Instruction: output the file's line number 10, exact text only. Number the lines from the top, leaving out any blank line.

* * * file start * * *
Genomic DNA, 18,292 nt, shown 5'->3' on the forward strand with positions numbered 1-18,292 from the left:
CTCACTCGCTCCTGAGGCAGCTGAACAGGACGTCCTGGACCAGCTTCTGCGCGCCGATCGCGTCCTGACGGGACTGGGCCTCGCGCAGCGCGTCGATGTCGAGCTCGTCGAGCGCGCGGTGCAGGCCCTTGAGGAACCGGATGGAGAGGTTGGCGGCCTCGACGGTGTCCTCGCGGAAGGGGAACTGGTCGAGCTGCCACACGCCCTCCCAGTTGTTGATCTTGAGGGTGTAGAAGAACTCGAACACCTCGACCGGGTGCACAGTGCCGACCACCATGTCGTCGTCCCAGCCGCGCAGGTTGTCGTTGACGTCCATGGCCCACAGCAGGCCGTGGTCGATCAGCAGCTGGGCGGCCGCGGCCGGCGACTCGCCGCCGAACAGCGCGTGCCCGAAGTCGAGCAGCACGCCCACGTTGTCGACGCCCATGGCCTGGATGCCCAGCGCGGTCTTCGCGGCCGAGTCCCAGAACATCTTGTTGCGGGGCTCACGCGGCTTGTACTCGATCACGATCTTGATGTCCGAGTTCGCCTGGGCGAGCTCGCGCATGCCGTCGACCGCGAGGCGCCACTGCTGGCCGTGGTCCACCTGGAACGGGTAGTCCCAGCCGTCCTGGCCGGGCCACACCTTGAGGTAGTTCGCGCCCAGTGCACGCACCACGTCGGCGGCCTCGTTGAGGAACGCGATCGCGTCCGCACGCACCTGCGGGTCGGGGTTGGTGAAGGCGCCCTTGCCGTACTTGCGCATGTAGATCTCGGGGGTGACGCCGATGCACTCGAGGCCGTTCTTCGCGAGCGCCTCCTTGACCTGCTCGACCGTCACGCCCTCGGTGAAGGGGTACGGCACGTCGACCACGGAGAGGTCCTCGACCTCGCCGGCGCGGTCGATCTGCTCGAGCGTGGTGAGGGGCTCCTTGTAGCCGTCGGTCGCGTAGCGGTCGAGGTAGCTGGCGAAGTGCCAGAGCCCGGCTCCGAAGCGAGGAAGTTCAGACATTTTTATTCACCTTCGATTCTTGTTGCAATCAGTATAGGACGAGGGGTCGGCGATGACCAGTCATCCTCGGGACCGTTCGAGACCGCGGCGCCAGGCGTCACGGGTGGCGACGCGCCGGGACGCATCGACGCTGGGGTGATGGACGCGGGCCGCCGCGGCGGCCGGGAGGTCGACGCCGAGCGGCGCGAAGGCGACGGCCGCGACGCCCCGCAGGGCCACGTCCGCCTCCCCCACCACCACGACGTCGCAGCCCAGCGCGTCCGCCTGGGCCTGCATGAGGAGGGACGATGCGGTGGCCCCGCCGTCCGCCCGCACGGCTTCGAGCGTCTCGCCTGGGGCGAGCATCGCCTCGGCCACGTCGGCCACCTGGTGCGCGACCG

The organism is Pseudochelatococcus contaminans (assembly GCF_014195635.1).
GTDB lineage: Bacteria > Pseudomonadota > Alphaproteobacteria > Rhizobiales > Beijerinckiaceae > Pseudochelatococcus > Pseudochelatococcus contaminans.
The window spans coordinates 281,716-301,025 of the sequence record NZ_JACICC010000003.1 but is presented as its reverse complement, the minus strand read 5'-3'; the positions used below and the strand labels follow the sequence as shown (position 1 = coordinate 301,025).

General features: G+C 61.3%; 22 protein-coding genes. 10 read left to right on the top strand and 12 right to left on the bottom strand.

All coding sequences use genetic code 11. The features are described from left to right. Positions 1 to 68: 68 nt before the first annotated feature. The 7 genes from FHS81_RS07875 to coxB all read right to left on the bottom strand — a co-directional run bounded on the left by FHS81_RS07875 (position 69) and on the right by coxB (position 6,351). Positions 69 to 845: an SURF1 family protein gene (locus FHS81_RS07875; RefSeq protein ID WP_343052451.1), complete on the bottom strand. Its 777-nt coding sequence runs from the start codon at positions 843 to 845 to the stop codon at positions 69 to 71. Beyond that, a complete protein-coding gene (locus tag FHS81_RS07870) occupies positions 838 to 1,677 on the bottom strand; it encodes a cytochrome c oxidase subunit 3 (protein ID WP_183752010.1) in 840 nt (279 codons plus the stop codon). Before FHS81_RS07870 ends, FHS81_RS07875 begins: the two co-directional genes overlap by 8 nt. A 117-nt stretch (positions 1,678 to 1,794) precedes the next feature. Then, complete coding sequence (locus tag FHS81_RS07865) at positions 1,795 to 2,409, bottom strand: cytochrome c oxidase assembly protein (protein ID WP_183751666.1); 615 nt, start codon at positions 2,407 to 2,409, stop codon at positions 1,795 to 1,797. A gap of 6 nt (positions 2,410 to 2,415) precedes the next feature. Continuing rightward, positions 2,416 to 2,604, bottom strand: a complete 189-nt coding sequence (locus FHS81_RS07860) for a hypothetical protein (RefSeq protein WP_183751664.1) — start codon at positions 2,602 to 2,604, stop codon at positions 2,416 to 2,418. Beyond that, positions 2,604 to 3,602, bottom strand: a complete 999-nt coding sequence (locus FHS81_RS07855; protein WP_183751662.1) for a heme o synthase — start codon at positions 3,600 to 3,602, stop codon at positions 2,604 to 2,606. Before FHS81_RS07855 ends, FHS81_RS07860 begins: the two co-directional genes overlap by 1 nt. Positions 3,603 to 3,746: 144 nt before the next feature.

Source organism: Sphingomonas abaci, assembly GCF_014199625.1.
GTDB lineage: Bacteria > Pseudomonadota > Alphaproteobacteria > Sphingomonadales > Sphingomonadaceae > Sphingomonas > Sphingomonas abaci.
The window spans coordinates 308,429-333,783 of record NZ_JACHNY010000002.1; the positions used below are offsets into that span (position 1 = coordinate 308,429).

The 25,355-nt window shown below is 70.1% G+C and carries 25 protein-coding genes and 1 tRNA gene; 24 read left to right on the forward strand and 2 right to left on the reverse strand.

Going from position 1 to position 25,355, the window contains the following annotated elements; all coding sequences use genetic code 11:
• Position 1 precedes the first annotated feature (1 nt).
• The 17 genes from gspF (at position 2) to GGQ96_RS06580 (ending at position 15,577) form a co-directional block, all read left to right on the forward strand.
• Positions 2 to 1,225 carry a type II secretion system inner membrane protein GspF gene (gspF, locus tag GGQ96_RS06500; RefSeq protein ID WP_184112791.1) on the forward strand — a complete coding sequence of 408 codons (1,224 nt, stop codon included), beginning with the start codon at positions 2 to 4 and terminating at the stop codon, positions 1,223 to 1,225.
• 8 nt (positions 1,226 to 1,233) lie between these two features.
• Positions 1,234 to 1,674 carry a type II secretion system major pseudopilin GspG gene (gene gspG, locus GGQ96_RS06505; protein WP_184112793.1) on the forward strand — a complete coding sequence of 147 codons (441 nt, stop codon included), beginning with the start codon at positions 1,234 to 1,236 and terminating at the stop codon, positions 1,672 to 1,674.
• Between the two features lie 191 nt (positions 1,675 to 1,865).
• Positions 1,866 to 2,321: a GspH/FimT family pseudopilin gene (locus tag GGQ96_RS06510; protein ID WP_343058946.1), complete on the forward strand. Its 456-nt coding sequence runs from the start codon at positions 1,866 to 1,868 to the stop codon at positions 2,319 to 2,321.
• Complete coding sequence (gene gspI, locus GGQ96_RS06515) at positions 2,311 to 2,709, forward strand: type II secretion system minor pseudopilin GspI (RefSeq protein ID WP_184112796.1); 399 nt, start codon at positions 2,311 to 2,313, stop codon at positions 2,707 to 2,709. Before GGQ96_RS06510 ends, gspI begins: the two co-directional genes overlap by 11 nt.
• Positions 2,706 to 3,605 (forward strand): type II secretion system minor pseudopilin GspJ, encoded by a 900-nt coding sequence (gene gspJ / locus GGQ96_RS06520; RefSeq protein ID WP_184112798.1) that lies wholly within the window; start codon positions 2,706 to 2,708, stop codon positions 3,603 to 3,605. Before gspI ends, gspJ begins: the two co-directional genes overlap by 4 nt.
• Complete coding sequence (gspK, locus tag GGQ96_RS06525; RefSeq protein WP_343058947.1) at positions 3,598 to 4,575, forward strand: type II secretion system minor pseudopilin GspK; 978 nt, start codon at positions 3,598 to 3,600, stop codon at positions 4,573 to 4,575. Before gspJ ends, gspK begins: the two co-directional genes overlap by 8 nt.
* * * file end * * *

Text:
The window spans coordinates 308,429-333,783 of record NZ_JACHNY010000002.1; the positions used below are offsets into that span (position 1 = coordinate 308,429).